RSSK Shooting Resources
Last update: 7.22.09
1. All guns are always loaded (i.e. should be treated as if they were)
2. Never point a gun at anything you aren’t willing to destroy.
3. Keep your finger away from the trigger until you’re ready to fire.
4. Be sure of your target and beyond.
Rules for Accurate Shooting:
1. Focus your eye on the front sight only – not the target.
2. Squeeze the trigger slowly and carefully – don’t “flinch” or “jerk” the trigger.
3. “Crush” the gun – have a good grip and stance. For rifles and shotguns, pull the stock tight against your shoulder.
The Rules Explained and Expanded:
The first three rules here are the absolute canon of good shooting practice. If you follow any one of them, it’s impossible to have a misadventure with a properly functioning firearm. Here we will expand on the rules, but as you spend more and more time handling firearms, they will become a second nature to you. You should also know that among veteran gunhandlers, you may be abruptly dealt with for a rule violation. Don’t worry – it’s not that they don’t like you, but they are concerned with your and their own safety. The shooting sports have historically been one of the safest sports engaged in by millions, and it’s because of a culture of very focused, strict attention to detail when it comes to the gunhandling rules. If you encounter shooters who don’t follow these rules, don’t go shooting with them. Also, be aware that many people think these rules don’t apply in environments such as sporting goods stores or gun shows, where the guns are theoretically unloaded because they’re for sale, and you may see someone point a gun at or near you. I recommend that you don’t immediately return fire, but it’s ultimately at your discretion, as with anytime someone points a gun at you.
“All guns are loaded” means that you should treat every gun as if it were loaded and ready to fire at all times, no matter how recently you’ve checked that it’s unloaded, who’s checked it, etc. Although it’s everything but impossible that a modern firearm could spontaneously fire, treating guns as if they were loaded isn’t a hard behavior to acquire. Despite this safety rule, it’s a common habit (standard for RSSK safety training) to check every gun you pick up or put down/give to someone else to see that it’s unloaded. (See below for instructions about how to do this.)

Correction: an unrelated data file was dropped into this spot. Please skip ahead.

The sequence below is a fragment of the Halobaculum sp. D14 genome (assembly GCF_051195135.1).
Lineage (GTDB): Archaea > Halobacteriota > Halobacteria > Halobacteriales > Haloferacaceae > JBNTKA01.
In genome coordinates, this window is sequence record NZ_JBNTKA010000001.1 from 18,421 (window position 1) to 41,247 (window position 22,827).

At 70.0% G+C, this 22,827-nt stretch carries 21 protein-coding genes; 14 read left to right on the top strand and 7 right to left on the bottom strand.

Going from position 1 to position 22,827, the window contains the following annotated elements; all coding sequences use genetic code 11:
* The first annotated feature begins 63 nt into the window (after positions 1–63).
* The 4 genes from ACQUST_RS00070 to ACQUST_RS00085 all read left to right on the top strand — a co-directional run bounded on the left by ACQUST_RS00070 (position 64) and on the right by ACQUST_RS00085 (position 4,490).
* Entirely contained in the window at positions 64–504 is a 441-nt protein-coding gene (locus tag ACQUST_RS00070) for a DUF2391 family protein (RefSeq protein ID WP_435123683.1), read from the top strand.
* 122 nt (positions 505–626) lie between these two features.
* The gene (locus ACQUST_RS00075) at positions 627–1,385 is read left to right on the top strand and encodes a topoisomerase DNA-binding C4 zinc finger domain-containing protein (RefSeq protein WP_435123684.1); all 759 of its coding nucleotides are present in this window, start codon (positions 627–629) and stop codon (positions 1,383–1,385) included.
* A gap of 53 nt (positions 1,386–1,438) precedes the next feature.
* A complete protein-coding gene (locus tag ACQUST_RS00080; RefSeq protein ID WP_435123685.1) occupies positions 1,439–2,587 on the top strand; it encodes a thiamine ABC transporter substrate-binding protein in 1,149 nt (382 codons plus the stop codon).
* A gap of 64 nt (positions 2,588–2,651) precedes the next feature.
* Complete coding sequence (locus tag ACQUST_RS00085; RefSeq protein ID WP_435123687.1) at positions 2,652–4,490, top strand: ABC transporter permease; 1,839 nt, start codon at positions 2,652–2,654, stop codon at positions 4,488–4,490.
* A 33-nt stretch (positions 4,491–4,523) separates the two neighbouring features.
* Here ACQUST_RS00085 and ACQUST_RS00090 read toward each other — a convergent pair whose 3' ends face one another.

“Never point a gun at anything you aren’t willing to destroy” is often referred to as “muzzle direction” (the muzzle being the front end of the gun, like on the front end of a dog). Although it’s obviously important not to point a gun directly at a person, animal, or something else irreplaceable (that you don’t intend to destroy), it’s even more robust to never point a gun anywhere near such a liability. There is a minor exception to this rule discussed below.
Different people and different organizations have differing standards about what “anywhere near” means, but RSSK uses a standard called the “180 Rule”. The 180 Rule refers to a 180-degree zone in which no liabilities could possibly lie. Imagine you’re at a shooting range, facing directly downrange. If the aim of your handgun goes beyond 90-degrees up, down, left, or right, you have violated the 180-Rule. The 180-Rule allows people to stand behind you or even off your shoulder to the side. However, if you ever shoot somewhere other than a real shooting range, it’s important to establish a shooting line (i.e. the 180-degree spread) with anyone you’re with, and to know that there are no liabilities in the downrange area.
“Keep your finger away from the trigger until you’re ready to shoot” is usually referred to using the term “trigger guard” – that is, “finger out of the trigger guard”. The trigger guard is the loop of metal or plastic around the trigger that shields the trigger from being pressed unintentionally. There IS a proper place for your finger on most firearms. On handguns, it should be extended straight out and touching the frame above the trigger guard. This standard arises from several factors. Touching the frame will help you hold and control the handgun better when not shooting. It’s also much more visible that you don’t have your finger inside the trigger guard if you keep it on the frame, which is helpful to range safety staff and to you so you’re not interrupted while shooting. Finally, although your finger isn’t in danger of accidentally slipping onto the trigger (unlike if it were against the front of the trigger guard), it’s easy to intentionally put it on the trigger and shoot quickly (as opposed to if you integrated your trigger finger into your grip below the trigger guard).
“Be sure of your target and beyond” is a rule that isn’t very useful at the range (since everything in the 180-Zone in front of you is OK to be shot at), but the rule is extremely important in other shooting environments such as hunting or self-defense. For example, it would be very unwise to try to shoot at, say, a deer standing on top a hill that forms the horizon from your point of view (since you don’t know what’s on the other side). It’s also quite unwise to shoot at an unidentified shape in the dark thinking you are acting in self-defense. Similarly, it would violate this rule to act in self-defense without moving so that your shooting direction doesn’t include bystanders in the background, or inside a building with only drywall between you and innocent people. More specific guidelines may be provided by your local law enforcement about safety rules for self-defense shooting for your jurisdiction.